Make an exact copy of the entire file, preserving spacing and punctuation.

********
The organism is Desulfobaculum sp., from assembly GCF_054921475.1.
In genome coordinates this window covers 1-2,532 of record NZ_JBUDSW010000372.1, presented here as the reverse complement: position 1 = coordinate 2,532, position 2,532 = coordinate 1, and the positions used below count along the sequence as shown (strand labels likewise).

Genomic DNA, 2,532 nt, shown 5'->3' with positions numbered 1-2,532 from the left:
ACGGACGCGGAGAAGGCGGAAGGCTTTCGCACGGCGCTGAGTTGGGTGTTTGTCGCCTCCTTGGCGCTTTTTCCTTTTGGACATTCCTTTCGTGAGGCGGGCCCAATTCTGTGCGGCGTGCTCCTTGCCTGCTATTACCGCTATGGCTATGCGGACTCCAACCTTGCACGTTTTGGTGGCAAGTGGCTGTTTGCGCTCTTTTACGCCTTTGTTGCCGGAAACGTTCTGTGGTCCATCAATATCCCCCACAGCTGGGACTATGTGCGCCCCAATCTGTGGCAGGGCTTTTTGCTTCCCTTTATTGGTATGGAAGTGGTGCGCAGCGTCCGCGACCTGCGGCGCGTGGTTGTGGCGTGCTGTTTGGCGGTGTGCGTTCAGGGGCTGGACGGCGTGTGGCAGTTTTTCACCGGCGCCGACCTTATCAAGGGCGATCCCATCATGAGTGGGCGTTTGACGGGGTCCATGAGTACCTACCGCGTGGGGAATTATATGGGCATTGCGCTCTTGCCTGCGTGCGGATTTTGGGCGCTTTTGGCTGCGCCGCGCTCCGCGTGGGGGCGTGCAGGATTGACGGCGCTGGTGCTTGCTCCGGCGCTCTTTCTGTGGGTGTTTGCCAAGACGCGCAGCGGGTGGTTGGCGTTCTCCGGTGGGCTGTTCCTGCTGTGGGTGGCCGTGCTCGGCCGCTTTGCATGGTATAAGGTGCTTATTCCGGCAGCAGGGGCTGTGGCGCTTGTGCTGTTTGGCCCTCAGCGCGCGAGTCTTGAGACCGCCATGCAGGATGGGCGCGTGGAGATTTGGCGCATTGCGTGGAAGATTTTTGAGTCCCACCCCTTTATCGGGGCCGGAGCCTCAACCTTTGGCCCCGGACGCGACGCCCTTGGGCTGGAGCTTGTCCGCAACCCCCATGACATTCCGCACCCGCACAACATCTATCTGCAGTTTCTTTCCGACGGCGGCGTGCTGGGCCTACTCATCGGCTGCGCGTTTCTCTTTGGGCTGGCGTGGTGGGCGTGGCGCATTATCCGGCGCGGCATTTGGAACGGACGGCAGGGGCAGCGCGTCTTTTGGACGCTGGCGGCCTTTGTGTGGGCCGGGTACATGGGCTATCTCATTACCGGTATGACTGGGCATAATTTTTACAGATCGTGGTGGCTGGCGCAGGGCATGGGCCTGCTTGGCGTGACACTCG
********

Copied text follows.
The organism is Desulfobaculum sp., from assembly GCF_054921475.1.
In genome coordinates this window covers 1-2,532 of record NZ_JBUDSW010000372.1, presented here as the reverse complement: position 1 = coordinate 2,532, position 2,532 = coordinate 1, and the positions used below count along the sequence as shown (strand labels likewise).

Genomic DNA, 2,532 nt, shown 5'->3' with positions numbered 1-2,532 from the left:
ACGGACGCGGAGAAGGCGGAAGGCTTTCGCACGGCGCTGAGTTGGGTGTTTGTCGCCTCCTTGGCGCTTTTTCCTTTTGGACATTCCTTTCGTGAGGCGGGCCCAATTCTGTGCGGCGTGCTCCTTGCCTGCTATTACCGCTATGGCTATGCGGACTCCAACCTTGCACGTTTTGGTGGCAAGTGGCTGTTTGCGCTCTTTTACGCCTTTGTTGCCGGAAACGTTCTGTGGTCCATCAATATCCCCCACAGCTGGGACTATGTGCGCCCCAATCTGTGGCAGGGCTTTTTGCTTCCCTTTATTGGTATGGAAGTGGTGCGCAGCGTCCGCGACCTGCGGCGCGTGGTTGTGGCGTGCTGTTTGGCGGTGTGCGTTCAGGGGCTGGACGGCGTGTGGCAGTTTTTCACCGGCGCCGACCTTATCAAGGGCGATCCCATCATGAGTGGGCGTTTGACGGGGTCCATGAGTACCTACCGCGTGGGGAATTATATGGGCATTGCGCTCTTGCCTGCGTGCGGATTTTGGGCGCTTTTGGCTGCGCCGCGCTCCGCGTGGGGGCGTGCAGGATTGACGGCGCTGGTGCTTGCTCCGGCGCTCTTTCTGTGGGTGTTTGCCAAGACGCGCAGCGGGTGGTTGGCGTTCTCCGGTGGGCTGTTCCTGCTGTGGGTGGCCGTGCTCGGCCGCTTTGCATGGTATAAGGTGCTTATTCCGGCAGCAGGGGCTGTGGCGCTTGTGCTGTTTGGCCCTCAGCGCGCGAGTCTTGAGACCGCCATGCAGGATGGGCGCGTGGAGATTTGGCGCATTGCGTGGAAGATTTTTGAGTCCCACCCCTTTATCGGGGCCGGAGCCTCAACCTTTGGCCCCGGACGCGACGCCCTTGGGCTGGAGCTTGTCCGCAACCCCCATGACATTCCGCACCCGCACAACATCTATCTGCAGTTTCTTTCCGACGGCGGCGTGCTGGGCCTACTCATCGGCTGCGCGTTTCTCTTTGGGCTGGCGTGGTGGGCGTGGCGCATTATCCGGCGCGGCATTTGGAACGGACGGCAGGGGCAGCGCGTCTTTTGGACGCTGGCGGCCTTTGTGTGGGCCGGGTACATGGGCTATCTCATTACCGGTATGACTGGGCATAATTTTTACAGATCGTGGTGGCTGGCGCAGGGCATGGGCCTGCTTGGCGTGACACTCG